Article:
Count Of An Approach Ko
elsewhere. - = ko threat and response. takes the ko. elsewhere.
If Black is komaster, White has nothing better than to make the approach move and convert this to a regular ko. Assuming that a is White's territory, the local score is 14. Since this is, in effect, White's sente, that is the count of the original position.
elsewhere. takes ko. - = ko threat and reply. takes the ko. , elsewhere.
If White is komaster she can win the ko in three net plays, for a local score of -12. Black can win the ko in 1 play at a, for a local score of 15. (Black 3 will be Black sente later. four plays make a difference of 27 points, so the miai value of the ko is 6 3/4, and this position has a count of 8 1/4. Who is komaster makes a difference of 5 3/4 points.
tderz: Could s.o. please elaborate on the values 6 3/4 and 8 1/4.
I understand that 4 x 6.75 = 27, but why is this important?
However, 3 x 8.25 does not equal 27. Should it be 8.33~ ?
From which calculation stems the value 5.75 ?
Bill: 4 moves make a difference of 27 points. Each play gains 6 3/4 points, on average. 8.25 is not how much a play gains, but how much the original position is worth if White is komaster. If Black is komaster the original position is worth 14 points. The difference between 14 and 8.25 is 5.75. :)
tapir: I put some questions on timing at tapir / fun with approach kos, in particular I ask there, what does the average value of stone in an approach ko means in practice. Because while the average value might be pretty high, the value of the approach move is pretty small, as evidenced by comparing the local count before and after playing it.
Bill: Good question. :) There are some niceties about the count of a ko, and perhaps some ambiguity.
We include the marked point as belonging to White in the count of the ko.
Since this is a regular, placid ko, we say that the count is the same, no matter who is komaster. If Black wins the ko the local score is +14, if White wins it it is -12. Each play in the ko gains 8 2/3 points, and the count is +5 1/3.
Now, we normally think of the count as the value of the position, but that is not always so. Suppose that the ambient temperature is 5. Then the ko will be in play. If Black is komaster, we need not consider the result if White wins, and we may consider the value of this position as +9. If we are at the dame stage and Black is komaster, we may consider the value as +14. This illustrates the fact that Black as komaster gains when the temperature is 8 2/3 or below, and it drops.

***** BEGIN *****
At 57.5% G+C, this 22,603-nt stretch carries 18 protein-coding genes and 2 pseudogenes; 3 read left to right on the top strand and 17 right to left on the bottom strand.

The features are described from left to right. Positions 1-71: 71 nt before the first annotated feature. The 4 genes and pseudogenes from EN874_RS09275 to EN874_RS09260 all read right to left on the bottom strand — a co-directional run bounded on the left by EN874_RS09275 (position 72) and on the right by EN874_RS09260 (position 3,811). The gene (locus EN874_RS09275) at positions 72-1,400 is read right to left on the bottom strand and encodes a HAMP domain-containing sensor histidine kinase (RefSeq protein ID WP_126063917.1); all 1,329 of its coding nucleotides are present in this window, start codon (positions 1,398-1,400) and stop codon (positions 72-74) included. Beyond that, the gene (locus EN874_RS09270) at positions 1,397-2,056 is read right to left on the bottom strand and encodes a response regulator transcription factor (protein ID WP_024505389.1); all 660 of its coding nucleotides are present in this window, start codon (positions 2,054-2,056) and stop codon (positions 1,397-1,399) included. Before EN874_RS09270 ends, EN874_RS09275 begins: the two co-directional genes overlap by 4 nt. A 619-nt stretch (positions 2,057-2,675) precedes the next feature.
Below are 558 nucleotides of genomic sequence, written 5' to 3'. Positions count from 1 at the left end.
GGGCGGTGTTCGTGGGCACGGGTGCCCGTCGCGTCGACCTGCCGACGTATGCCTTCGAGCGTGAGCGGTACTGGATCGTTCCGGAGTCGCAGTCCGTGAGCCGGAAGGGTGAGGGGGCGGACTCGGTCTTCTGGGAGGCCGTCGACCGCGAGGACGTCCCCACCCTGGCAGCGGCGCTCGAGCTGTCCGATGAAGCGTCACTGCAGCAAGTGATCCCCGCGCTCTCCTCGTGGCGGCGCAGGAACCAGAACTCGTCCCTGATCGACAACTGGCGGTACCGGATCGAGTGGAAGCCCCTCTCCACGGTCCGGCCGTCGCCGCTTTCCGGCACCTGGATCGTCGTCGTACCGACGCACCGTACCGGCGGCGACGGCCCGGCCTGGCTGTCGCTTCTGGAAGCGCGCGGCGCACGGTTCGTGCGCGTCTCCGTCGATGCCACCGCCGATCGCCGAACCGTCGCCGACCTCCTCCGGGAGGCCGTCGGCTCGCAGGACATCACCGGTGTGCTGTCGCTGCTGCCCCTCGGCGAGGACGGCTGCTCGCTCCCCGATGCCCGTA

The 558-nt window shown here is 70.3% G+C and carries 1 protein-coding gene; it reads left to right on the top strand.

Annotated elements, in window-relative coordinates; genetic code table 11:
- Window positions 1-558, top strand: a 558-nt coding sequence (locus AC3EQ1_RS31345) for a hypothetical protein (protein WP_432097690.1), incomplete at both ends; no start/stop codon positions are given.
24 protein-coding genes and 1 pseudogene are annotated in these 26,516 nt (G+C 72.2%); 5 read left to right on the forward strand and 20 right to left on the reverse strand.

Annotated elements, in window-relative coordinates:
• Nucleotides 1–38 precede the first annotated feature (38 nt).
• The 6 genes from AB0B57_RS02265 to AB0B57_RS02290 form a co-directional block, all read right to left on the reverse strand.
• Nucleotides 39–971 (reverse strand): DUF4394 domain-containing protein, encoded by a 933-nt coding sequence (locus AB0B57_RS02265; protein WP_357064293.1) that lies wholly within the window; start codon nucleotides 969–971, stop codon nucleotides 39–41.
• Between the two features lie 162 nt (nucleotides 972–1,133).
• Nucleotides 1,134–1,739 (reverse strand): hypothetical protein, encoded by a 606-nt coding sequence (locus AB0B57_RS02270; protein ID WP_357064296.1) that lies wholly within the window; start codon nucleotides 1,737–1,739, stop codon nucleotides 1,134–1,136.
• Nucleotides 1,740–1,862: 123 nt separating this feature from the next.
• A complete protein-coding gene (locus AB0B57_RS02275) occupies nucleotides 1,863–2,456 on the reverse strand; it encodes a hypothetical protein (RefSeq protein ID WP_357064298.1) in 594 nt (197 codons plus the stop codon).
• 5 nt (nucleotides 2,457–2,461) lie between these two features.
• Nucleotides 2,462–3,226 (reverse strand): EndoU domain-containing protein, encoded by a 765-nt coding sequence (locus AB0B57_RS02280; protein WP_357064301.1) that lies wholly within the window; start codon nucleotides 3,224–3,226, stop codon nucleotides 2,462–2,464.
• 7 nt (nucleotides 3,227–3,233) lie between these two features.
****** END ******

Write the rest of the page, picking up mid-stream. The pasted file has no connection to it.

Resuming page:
What matters with approach kos is not counts, but values. The reason is that approach moves raise the local temperature, but by assumption the ambient temperature is too low for the count to matter.
(I have oversimplified. What matters is not actually values, but walls. But the point is that counts do not matter unless the temperature drops enough.)
tapir: What are walls in this context? I missed it somewhere in the CGT maze... Also, what is when there is a ko exchange - as there usually is? Doesn't compensation above two gote plays elsewhere effectively reduce the size of the ko? (Not to mention that most amateurs I know are not sufficiently able to correctly count and evaluate ko threats before a ko fight to determine whether they will win it or not. Let alone without ignoring any threats.)
Bill: In this case, with Black komaster, the wall is a line between (0,14) and (8 2/3, 5 1/3), and then a vertical line upwards from that. The ko exchange depends on the temperature, which is one of the dimensions of the walls of the thermograph.
tapir: Regarding first diagram + comment: "If Black is komaster, White has nothing better than to make the approach move and convert this to a regular ko." - This sentence does not compute. Not only can Black answer by instantly (so there is no ko, if White wants to fight the ko even with the intention to lose it, White can not play the approach move first, if White plays the approach move first without capturing the ko, this is not converting it to a regular ko) - as this is what is in effect calculated it would be by far simpler to go ahead and write: "If Black is komaster, White can not win the ko, so Black captures it at some point, White can play the approach move as sente." So simplified, we would have: